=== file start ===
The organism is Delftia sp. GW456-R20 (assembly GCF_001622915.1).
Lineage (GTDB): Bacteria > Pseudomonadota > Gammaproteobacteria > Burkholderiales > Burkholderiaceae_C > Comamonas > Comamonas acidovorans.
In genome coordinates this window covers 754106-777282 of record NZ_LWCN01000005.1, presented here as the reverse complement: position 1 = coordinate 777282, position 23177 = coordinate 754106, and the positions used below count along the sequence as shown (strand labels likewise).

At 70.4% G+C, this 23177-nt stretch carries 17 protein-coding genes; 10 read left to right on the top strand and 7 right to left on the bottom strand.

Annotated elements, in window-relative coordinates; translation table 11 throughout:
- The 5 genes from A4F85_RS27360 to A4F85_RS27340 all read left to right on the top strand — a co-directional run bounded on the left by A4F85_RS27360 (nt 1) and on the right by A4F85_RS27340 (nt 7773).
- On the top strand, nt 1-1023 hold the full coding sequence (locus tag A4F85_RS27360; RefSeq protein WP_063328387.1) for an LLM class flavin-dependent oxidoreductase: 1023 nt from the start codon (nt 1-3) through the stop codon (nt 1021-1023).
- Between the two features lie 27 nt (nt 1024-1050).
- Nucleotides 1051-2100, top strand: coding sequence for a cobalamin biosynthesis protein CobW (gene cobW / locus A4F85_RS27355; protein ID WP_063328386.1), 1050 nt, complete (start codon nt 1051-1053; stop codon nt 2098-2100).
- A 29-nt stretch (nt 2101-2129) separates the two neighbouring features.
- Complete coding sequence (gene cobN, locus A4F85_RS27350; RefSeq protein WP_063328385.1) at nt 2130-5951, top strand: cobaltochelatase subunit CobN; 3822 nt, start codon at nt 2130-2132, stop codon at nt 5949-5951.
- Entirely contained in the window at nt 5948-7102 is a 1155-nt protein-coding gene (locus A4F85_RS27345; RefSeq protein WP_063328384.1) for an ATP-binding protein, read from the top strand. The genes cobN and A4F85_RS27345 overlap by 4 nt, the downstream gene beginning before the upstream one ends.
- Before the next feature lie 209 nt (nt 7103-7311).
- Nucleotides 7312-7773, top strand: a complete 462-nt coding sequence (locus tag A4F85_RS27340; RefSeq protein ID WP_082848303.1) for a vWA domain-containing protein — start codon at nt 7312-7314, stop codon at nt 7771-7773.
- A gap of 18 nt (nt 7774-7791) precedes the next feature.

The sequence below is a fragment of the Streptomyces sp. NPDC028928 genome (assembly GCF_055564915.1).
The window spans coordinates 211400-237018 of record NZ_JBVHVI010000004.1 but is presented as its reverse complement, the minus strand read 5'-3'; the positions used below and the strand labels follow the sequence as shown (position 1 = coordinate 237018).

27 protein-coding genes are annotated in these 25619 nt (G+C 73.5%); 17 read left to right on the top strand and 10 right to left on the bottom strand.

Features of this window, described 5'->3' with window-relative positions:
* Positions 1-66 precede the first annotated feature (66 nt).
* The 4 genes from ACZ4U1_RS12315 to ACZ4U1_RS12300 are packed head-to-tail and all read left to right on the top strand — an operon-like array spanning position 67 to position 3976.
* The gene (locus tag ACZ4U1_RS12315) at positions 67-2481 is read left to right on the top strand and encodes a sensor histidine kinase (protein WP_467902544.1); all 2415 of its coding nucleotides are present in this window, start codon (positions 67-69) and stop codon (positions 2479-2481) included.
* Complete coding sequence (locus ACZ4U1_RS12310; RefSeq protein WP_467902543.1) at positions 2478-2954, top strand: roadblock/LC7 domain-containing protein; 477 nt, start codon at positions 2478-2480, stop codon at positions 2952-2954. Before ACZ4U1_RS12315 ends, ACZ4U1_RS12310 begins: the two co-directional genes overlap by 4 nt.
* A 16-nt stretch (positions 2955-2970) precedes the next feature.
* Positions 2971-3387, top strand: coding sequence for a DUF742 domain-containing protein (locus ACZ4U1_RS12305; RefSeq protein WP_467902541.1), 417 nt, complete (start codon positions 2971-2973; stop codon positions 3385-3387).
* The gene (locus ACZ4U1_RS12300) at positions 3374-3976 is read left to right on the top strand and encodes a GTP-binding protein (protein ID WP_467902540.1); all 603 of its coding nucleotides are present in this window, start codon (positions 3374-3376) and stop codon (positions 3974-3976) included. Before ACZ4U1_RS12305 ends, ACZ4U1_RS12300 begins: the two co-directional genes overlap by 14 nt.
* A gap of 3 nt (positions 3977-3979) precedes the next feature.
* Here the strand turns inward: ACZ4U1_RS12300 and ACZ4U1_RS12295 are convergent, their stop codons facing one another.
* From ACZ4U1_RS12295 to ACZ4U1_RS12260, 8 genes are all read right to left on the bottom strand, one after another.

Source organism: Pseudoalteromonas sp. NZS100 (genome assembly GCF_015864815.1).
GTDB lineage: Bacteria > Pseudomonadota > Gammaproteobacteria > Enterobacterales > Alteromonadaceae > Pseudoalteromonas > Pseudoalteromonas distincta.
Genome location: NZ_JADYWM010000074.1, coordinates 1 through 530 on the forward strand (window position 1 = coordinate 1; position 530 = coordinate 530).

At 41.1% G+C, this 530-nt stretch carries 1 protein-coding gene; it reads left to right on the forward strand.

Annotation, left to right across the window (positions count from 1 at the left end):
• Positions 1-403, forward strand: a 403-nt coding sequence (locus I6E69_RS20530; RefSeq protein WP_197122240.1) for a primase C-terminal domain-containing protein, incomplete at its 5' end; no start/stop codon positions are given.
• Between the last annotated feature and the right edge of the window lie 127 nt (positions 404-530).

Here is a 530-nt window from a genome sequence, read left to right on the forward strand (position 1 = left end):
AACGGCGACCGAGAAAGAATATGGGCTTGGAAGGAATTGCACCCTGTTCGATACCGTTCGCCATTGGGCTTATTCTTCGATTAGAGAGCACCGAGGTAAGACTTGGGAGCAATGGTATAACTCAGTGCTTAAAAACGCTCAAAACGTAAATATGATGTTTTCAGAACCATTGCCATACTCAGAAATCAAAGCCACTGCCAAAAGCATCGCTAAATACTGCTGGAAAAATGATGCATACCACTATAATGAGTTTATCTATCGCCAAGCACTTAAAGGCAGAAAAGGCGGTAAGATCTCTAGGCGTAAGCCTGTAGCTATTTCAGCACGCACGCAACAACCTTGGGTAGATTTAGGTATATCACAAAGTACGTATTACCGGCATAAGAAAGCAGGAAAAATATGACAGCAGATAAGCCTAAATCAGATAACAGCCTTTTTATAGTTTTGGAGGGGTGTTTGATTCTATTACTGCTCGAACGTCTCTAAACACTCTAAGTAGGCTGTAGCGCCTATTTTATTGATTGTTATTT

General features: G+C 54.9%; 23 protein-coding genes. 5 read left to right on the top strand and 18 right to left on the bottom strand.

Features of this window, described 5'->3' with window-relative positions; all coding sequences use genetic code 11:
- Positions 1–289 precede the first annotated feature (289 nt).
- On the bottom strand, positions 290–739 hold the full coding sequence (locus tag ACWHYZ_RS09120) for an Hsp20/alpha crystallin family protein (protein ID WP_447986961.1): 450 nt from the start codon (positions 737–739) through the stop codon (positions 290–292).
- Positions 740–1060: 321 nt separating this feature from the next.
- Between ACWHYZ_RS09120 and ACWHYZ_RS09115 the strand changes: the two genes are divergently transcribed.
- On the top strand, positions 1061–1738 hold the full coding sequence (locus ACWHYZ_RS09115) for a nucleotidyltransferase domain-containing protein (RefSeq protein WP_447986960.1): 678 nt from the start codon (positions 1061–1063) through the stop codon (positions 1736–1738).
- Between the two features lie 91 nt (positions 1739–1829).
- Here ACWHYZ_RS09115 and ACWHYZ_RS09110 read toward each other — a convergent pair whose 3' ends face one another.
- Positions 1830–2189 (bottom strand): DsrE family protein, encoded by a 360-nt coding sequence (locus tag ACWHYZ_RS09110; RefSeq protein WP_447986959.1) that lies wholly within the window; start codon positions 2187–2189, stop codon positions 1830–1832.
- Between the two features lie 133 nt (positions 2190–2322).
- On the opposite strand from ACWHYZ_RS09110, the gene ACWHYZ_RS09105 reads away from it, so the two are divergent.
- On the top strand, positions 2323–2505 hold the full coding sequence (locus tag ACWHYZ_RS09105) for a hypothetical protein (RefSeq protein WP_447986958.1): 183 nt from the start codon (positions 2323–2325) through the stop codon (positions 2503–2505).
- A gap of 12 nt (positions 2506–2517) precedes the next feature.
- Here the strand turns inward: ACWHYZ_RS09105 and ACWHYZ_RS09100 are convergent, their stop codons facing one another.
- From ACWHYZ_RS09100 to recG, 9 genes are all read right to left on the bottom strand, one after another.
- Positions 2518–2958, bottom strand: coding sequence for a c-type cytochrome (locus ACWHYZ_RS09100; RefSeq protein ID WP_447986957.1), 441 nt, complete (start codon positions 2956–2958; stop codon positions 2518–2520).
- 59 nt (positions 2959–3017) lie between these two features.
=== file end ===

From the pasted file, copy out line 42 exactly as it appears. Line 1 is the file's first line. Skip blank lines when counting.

- On the bottom strand, positions 290–739 hold the full coding sequence (locus tag ACWHYZ_RS09120) for an Hsp20/alpha crystallin family protein (protein ID WP_447986961.1): 450 nt from the start codon (positions 737–739) through the stop codon (positions 290–292).